Duncan Mclean

Plagues of Prejudice

In December 1899 Honolulu-based physicians attributed two deaths to bubonic plague, and a local paper duly announced that the ‘scourge of the Orient’ had arrived. Within months a first plague fatality was reported in continental U.S. as Chinese-American Chick Gin (Wing Chung Ging or Wong Chut King depending on the transliteration) succumbed to the disease in San Francisco. The cause of death was based on a classic plague symptom of swelling around the groin, but was disputed even after rudimentary bacterial analysis.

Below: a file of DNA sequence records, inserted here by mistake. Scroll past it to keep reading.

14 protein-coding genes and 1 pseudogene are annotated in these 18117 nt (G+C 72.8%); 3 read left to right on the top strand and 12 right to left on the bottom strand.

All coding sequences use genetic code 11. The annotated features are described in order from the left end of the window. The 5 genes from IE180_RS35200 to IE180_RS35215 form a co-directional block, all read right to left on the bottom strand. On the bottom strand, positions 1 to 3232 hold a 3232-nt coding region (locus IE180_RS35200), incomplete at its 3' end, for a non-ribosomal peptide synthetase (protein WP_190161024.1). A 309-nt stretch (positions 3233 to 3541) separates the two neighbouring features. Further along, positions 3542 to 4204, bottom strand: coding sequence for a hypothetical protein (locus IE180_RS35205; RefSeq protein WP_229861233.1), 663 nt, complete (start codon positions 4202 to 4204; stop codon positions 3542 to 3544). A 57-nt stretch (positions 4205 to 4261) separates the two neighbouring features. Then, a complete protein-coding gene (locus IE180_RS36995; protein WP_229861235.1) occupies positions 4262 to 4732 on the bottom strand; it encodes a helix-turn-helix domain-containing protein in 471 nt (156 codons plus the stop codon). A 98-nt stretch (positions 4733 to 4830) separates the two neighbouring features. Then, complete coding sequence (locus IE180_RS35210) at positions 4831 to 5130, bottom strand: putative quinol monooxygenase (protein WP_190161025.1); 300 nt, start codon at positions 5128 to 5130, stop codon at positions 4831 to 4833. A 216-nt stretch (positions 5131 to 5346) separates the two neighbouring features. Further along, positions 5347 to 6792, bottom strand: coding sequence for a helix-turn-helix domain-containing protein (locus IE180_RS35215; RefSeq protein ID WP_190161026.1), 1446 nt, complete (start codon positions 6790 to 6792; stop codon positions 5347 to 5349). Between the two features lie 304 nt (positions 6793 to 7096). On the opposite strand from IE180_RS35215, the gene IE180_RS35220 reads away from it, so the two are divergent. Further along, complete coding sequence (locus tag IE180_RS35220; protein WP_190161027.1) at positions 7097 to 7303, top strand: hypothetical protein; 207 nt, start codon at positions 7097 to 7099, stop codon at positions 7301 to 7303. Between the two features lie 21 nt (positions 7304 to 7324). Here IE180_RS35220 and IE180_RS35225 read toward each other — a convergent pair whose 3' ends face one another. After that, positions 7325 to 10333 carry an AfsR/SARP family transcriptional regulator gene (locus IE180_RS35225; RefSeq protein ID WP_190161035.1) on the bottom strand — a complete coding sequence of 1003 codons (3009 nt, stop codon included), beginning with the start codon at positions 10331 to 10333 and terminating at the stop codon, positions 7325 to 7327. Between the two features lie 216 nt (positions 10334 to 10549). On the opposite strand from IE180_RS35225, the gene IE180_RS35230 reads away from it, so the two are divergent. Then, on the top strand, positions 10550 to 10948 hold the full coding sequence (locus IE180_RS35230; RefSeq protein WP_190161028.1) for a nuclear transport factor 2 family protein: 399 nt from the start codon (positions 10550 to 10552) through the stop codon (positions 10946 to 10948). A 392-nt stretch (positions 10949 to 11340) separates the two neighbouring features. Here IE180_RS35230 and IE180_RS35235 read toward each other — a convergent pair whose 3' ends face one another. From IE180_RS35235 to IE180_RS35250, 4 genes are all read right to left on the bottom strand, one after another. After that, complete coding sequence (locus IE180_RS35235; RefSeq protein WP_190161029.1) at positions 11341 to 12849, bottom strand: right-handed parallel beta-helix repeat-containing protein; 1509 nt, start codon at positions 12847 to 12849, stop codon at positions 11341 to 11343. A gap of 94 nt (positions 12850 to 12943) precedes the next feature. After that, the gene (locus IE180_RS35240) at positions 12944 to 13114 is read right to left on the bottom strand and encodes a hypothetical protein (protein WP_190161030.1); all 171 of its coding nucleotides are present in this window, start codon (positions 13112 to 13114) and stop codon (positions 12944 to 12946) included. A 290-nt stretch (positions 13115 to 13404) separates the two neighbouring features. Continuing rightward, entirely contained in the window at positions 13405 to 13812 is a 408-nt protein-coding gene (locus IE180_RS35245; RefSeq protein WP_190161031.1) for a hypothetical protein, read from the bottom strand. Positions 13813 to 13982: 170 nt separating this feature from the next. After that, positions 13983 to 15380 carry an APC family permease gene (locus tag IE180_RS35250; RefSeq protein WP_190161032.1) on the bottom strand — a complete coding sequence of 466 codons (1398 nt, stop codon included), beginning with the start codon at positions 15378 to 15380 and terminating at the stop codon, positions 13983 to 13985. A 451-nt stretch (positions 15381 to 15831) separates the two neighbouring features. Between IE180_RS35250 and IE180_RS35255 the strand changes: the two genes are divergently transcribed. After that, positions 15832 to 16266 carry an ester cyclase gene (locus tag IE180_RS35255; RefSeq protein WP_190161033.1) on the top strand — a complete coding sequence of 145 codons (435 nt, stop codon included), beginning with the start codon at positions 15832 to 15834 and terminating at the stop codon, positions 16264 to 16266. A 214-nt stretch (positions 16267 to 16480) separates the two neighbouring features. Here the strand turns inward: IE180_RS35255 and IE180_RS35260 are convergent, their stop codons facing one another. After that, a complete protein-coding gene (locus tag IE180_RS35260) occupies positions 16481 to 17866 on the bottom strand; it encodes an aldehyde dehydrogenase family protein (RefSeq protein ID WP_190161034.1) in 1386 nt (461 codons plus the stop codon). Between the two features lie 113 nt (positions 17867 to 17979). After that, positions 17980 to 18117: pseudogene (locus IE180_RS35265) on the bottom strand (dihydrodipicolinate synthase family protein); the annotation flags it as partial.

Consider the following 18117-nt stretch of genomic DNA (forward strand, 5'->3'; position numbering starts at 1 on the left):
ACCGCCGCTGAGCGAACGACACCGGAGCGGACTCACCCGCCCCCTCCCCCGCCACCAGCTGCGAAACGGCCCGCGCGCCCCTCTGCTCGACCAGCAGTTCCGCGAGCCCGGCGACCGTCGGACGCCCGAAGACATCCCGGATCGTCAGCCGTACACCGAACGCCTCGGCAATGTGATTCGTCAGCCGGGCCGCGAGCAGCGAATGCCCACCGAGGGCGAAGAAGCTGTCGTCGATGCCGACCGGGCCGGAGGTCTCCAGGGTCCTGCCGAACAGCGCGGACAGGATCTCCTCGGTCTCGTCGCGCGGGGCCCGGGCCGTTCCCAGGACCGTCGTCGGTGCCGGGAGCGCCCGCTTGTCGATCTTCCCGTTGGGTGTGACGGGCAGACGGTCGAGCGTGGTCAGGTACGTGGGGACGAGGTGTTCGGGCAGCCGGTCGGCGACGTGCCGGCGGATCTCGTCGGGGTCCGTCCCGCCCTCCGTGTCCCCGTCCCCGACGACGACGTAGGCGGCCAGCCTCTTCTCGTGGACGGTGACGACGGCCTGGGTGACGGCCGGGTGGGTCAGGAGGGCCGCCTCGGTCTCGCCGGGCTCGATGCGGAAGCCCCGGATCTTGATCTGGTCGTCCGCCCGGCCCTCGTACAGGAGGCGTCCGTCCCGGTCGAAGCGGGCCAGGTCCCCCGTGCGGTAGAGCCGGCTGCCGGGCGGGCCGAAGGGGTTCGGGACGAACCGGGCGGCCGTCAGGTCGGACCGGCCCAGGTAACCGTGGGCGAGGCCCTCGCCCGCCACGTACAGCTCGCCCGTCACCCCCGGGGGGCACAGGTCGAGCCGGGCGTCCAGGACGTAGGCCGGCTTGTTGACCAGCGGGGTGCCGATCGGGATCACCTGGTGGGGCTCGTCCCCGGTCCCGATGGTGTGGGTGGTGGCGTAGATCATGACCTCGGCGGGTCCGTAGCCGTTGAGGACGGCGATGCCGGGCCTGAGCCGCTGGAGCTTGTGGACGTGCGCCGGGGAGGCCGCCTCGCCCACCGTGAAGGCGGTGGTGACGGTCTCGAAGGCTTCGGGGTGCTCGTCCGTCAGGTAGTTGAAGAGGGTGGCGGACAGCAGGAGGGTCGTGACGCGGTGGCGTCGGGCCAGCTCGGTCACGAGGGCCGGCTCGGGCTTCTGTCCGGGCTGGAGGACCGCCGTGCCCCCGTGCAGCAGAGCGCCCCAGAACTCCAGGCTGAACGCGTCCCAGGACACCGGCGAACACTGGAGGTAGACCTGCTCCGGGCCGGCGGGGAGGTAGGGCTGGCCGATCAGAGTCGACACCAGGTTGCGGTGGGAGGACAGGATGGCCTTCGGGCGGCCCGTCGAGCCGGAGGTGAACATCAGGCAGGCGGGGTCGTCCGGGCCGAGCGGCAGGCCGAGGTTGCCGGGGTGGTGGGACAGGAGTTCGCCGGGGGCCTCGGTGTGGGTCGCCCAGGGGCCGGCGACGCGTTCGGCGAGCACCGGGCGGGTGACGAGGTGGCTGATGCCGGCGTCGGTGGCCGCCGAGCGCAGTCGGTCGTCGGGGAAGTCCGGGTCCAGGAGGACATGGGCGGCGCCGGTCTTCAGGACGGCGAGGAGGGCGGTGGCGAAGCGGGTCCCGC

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The Politics behind the Ebola Crisis

West Africa is still paying the price for its poor response to the Ebola epidemic. Where an early response could have prevented the worst, failures on all levels allowed Ebola to spread, exposing a deep rift between the population and political class of the countries affected. Unless all actors learn from the crisis, a similar disaster may be just a matter of time.

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